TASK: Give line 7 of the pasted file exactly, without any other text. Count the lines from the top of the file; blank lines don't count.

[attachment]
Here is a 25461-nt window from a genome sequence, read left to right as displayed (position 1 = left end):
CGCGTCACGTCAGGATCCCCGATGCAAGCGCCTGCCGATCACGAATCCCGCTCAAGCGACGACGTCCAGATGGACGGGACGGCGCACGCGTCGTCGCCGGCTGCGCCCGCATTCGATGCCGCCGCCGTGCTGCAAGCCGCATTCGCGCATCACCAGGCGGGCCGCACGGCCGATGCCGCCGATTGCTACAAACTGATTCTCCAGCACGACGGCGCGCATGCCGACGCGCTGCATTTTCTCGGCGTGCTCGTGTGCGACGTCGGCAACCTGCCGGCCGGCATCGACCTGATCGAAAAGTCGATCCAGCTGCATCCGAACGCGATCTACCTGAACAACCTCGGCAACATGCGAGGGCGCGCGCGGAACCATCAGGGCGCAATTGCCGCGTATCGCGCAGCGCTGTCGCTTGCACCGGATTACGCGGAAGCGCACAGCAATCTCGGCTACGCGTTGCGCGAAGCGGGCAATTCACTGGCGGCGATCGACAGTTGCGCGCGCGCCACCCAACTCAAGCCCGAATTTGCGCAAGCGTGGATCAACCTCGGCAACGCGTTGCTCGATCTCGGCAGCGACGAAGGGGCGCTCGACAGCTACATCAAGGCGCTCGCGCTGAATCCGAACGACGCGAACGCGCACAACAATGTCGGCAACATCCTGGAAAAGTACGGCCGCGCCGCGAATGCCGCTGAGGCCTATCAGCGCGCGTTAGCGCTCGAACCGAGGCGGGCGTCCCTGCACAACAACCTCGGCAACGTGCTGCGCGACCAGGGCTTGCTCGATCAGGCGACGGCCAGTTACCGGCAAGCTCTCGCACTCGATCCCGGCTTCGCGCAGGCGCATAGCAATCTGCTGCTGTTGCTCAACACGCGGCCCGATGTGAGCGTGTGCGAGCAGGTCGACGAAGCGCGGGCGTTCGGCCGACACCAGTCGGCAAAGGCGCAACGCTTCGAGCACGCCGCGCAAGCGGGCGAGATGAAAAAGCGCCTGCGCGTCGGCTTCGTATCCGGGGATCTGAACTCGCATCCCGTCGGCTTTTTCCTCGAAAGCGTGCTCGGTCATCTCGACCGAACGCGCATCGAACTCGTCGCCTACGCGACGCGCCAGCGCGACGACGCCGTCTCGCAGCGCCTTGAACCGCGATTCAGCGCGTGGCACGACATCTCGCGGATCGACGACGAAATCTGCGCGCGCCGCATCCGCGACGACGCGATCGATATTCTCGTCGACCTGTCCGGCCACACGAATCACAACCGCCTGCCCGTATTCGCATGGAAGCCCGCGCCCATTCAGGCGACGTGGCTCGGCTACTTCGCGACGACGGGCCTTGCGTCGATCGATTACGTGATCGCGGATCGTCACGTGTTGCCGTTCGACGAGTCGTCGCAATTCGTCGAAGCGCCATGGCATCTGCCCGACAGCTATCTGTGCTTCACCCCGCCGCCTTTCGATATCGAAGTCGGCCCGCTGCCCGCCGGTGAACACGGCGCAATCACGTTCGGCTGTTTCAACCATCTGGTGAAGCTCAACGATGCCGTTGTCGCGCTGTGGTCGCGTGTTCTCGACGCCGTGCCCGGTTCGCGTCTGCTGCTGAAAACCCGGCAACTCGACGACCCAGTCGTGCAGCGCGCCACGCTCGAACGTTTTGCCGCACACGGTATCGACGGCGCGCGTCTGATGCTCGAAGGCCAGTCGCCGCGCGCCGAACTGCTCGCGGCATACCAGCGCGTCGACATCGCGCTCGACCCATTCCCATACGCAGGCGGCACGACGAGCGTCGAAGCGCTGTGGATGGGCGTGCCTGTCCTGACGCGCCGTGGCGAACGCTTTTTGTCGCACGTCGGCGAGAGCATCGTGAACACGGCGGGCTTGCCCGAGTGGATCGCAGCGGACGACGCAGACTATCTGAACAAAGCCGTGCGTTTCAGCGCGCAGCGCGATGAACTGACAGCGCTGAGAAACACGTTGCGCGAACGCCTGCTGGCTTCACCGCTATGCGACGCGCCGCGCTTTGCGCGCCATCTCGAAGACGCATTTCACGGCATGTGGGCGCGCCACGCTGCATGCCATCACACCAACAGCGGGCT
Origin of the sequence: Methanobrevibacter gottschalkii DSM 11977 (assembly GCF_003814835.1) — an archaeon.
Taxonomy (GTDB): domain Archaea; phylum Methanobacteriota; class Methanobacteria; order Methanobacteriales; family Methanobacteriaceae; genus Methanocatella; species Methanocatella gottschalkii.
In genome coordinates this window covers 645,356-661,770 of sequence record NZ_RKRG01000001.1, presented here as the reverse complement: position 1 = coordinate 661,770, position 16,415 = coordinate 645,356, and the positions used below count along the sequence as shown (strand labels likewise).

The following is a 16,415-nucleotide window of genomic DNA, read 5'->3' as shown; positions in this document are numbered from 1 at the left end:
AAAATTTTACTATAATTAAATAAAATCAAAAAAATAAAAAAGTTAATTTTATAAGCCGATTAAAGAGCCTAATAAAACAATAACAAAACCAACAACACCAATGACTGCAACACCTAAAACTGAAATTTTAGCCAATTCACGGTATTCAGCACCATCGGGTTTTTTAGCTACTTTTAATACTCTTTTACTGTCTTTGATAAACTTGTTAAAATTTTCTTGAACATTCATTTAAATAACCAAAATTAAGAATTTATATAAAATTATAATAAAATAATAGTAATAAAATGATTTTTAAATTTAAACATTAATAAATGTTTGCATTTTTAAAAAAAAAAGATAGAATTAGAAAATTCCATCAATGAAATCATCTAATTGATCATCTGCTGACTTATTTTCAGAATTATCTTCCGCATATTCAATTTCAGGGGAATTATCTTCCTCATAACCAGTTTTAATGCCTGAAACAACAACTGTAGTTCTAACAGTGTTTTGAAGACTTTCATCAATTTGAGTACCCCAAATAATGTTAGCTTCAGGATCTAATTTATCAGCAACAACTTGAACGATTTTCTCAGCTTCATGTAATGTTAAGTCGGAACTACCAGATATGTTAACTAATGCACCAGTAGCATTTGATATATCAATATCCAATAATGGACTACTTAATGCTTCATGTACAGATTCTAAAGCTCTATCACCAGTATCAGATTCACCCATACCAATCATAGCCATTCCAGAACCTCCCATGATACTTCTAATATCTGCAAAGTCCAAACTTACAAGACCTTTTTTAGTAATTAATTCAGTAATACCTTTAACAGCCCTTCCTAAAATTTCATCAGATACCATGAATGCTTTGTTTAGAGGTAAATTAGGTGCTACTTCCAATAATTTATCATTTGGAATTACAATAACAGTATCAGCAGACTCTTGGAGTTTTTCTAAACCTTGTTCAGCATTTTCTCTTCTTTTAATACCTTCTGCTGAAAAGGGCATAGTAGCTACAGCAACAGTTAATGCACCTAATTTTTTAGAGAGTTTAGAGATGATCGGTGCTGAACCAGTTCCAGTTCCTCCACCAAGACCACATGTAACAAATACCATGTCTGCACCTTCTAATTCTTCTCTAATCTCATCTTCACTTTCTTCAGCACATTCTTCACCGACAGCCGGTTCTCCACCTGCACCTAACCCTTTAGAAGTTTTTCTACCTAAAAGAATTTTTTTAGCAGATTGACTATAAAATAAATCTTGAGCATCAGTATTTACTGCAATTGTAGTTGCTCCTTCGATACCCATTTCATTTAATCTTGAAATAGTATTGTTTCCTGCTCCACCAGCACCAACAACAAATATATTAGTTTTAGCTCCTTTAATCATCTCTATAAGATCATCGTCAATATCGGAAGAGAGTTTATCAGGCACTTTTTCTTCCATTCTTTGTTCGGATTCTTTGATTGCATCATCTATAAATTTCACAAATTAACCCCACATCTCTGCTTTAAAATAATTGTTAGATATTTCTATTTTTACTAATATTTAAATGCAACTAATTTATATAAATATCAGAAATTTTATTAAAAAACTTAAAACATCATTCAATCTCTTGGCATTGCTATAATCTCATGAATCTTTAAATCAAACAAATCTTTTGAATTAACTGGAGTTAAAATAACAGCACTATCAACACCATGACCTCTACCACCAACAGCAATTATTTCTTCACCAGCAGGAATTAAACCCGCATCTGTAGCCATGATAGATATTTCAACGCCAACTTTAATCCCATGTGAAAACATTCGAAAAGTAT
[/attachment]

AAAATTTTACTATAATTAAATAAAATCAAAAAAATAAAAAAGTTAATTTTATAAGCCGATTAAAGAGCCTAATAAAACAATAACAAAACCAACAACACCAATGACTGCAACACCTAAAACTGAAATTTTAGCCAATTCACGGTATTCAGCACCATCGGGTTTTTTAGCTACTTTTAATACTCTTTTACTGTCTTTGATAAACTTGTTAAAATTTTCTTGAACATTCATTTAAATAACCAAAATTAAGAATTTATATAAAATTATAATAAAATAATAGTAATAAAATGATTTTTAAATTTAAACATTAATAAATGTTTGCATTTTTAAAAAAAAAAGATAGAATTAGAAAATTCCATCAATGAAATCATCTAATTGATCATCTGCTGACTTATTTTCAGAATTATCTTCCGCATATTCAATTTCAGGGGAATTATCTTCCTCATAACCAGTTTTAATGCCTGAAACAACAACTGTAGTTCTAACAGTGTTTTGAAGACTTTCATCAATTTGAGTACCCCAAATAATGTTAGCTTCAGGATCTAATTTATCAGCAACAACTTGAACGATTTTCTCAGCTTCATGTAATGTTAAGTCGGAACTACCAGATATGTTAACTAATGCACCAGTAGCATTTGATATATCAATATCCAATAATGGACTACTTAATGCTTCATGTACAGATTCTAAAGCTCTATCACCAGTATCAGATTCACCCATACCAATCATAGCCATTCCAGAACCTCCCATGATACTTCTAATATCTGCAAAGTCCAAACTTACAAGACCTTTTTTAGTAATTAATTCAGTAATACCTTTAACAGCCCTTCCTAAAATTTCATCAGATACCATGAATGCTTTGTTTAGAGGTAAATTAGGTGCTACTTCCAATAATTTATCATTTGGAATTACAATAACAGTATCAGCAGACTCTTGGAGTTTTTCTAAACCTTGTTCAGCATTTTCTCTTCTTTTAATACCTTCTGCTGAAAAGGGCATAGTAGCTACAGCAACAGTTAATGCACCTAATTTTTTAGAGAGTTTAGAGATGATCGGTGCTGAACCAGTTCCAGTTCCTCCACCAAGACCACATGTAACAAATACCATGTCTGCACCTTCTAATTCTTCTCTAATCTCATCTTCACTTTCTTCAGCACATTCTTCACCGACAGCCGGTTCTCCACCTGCACCTAACCCTTTAGAAGTTTTTCTACCTAAAAGAATTTTTTTAGCAGATTGACTATAAAATAAATCTTGAGCATCAGTATTTACTGCAATTGTAGTTGCTCCTTCGATACCCATTTCATTTAATCTTGAAATAGTATTGTTTCCTGCTCCACCAGCACCAACAACAAATATATTAGTTTTAGCTCCTTTAATCATCTCTATAAGATCATCGTCAATATCGGAAGAGAGTTTATCAGGCACTTTTTCTTCCATTCTTTGTTCGGATTCTTTGATTGCATCATCTATAAATTTCACAAATTAACCCCACATCTCTGCTTTAAAATAATTGTTAGATATTTCTATTTTTACTAATATTTAAATGCAACTAATTTATATAAATATCAGAAATTTTATTAAAAAACTTAAAACATCATTCAATCTCTTGGCATTGCTATAATCTCATGAATCTTTAAATCAAACAAATCTTTTGAATTAACTGGAGTTAAAATAACAGCACTATCAACACCATGACCTCTACCACCAACAGCAATTATTTCTTCACCAGCAGGAATTAAACCCGCATCTGTAGCCATGATAGATATTTCAACGCCAACTTTAATCCCATGTGAAAACATTCGAAAAGTAT